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The fundamentals of game theory, including Nash equilibrium

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- 1. An introduction to gametheoryToday: The fundamentals ofgame theory, including Nashequilibrium
- 2. Today Introduction to game theory We can look at market situations with twoplayers (typically firms) Although we will look at situations whereeach player can make only one of twodecisions, theory easily extends to three ormore decisions
- 3. Who is this?
- 4. John Nash, the person portrayedin “A Beautiful Mind”
- 5. John Nash One of the earlyresearchers ingame theory His work resultedin a form ofequilibriumnamed after him
- 6. Three elements in every game Players Two or more for most games that areinteresting Strategies available to each player Payoffs Based on your decision(s) and thedecision(s) of other(s)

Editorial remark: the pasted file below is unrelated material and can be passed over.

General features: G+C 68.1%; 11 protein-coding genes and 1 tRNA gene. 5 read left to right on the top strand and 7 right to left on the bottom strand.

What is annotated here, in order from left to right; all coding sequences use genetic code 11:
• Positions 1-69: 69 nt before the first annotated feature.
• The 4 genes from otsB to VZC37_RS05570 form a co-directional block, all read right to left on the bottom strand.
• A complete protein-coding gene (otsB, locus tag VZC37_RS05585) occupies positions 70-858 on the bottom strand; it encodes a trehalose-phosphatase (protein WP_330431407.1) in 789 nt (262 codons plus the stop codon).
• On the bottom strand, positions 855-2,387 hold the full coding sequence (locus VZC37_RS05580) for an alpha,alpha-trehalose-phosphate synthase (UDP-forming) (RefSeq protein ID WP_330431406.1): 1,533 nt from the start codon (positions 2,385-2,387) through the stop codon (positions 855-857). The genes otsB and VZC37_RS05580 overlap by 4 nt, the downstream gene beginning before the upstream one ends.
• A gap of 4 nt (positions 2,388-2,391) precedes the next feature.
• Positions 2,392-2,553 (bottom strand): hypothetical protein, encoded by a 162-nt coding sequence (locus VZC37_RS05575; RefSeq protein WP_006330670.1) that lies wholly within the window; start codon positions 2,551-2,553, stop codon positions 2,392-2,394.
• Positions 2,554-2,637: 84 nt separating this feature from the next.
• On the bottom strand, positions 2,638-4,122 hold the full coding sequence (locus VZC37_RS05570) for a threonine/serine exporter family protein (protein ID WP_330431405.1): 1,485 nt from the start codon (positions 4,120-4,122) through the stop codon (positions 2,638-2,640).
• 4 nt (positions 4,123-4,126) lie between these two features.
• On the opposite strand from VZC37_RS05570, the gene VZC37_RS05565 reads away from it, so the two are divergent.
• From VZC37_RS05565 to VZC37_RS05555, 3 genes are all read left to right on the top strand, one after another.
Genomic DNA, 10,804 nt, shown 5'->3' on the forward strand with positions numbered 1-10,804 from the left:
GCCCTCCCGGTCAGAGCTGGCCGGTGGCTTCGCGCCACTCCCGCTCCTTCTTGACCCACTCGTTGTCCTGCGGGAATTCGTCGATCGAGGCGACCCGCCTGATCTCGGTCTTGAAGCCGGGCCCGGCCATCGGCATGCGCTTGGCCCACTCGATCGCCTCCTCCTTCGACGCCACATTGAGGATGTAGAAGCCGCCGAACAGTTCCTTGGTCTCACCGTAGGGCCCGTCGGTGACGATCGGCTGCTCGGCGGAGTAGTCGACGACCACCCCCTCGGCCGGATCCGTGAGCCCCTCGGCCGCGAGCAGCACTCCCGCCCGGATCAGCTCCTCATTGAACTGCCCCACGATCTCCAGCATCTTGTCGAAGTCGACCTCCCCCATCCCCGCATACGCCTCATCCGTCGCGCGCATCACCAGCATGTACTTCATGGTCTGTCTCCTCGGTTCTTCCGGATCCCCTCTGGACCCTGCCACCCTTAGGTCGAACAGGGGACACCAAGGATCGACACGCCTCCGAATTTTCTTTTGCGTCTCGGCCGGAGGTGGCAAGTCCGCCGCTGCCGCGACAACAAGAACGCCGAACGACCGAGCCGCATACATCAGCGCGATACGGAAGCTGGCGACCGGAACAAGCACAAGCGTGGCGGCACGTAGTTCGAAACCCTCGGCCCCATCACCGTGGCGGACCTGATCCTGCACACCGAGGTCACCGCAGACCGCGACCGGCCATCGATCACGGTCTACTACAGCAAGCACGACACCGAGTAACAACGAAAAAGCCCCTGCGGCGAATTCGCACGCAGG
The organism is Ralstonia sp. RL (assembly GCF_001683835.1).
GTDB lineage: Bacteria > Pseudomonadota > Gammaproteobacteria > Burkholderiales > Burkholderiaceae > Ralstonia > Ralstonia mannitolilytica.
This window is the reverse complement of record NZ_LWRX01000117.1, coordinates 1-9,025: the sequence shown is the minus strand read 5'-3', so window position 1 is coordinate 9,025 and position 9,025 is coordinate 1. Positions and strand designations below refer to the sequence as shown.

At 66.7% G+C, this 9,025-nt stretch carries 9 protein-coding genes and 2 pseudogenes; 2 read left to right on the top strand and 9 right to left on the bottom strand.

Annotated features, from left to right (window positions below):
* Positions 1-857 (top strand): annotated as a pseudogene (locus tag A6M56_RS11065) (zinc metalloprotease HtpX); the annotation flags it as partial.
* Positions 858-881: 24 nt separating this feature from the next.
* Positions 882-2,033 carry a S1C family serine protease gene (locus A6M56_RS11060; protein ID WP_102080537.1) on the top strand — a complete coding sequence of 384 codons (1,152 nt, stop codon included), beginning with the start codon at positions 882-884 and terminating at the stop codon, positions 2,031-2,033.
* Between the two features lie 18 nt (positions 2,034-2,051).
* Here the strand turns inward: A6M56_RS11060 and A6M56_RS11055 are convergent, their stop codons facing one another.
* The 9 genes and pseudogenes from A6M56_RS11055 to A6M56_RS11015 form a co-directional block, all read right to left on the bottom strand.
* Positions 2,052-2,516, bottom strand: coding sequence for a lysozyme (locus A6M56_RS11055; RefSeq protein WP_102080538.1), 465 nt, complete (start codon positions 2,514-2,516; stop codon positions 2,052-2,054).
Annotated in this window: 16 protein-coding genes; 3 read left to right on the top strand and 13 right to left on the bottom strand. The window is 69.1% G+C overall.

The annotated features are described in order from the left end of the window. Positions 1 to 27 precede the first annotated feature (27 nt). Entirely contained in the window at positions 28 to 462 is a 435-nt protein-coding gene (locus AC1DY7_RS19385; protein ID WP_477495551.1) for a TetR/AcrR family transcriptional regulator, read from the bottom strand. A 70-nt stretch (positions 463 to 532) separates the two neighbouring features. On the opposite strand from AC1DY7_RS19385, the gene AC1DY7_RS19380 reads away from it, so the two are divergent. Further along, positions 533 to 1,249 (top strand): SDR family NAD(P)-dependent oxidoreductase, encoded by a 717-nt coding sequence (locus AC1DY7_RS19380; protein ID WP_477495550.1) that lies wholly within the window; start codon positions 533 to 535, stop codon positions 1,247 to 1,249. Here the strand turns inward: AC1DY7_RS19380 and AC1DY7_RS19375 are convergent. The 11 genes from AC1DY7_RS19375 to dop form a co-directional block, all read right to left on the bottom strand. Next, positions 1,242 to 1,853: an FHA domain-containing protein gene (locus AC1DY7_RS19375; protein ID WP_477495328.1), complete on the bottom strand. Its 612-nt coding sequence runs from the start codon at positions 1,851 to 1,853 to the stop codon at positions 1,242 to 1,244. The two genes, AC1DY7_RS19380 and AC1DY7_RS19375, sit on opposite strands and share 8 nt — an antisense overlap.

- 7. Game theory: Payoff matrix A payoffmatrixshows thepayout toeachplayer,given thedecision ofeachplayerAction C Action DAction A 10, 2 8, 3Action B 12, 4 10, 1Person1Person 2
- 8. How do we interpret this box? The first number ineach box determinesthe payout forPerson 1 The second numberdetermines thepayout for Person 2ActionCActionDActionA10, 2 8, 3ActionB12, 4 10, 1Person1Person 2
- 9. How do we interpret this box? Example If Person 1chooses Action Aand Person 2chooses Action D,then Person 1receives a payoutof 8 and Person 2receives a payoutof 3ActionCActionDActionA10, 2 8, 3ActionB12, 4 10, 1Person1Person 2
- 10. Back to a Core Principle:Equilibrium The type of equilibrium we are lookingfor here is called Nash equilibrium Nash equilibrium: “Any combination ofstrategies in which each player’s strategyis his or her best choice, given the otherplayers’ choices” (F/B p. 322) Exactly one person deviating from a NEstrategy would result in the same payout orlower payout for that person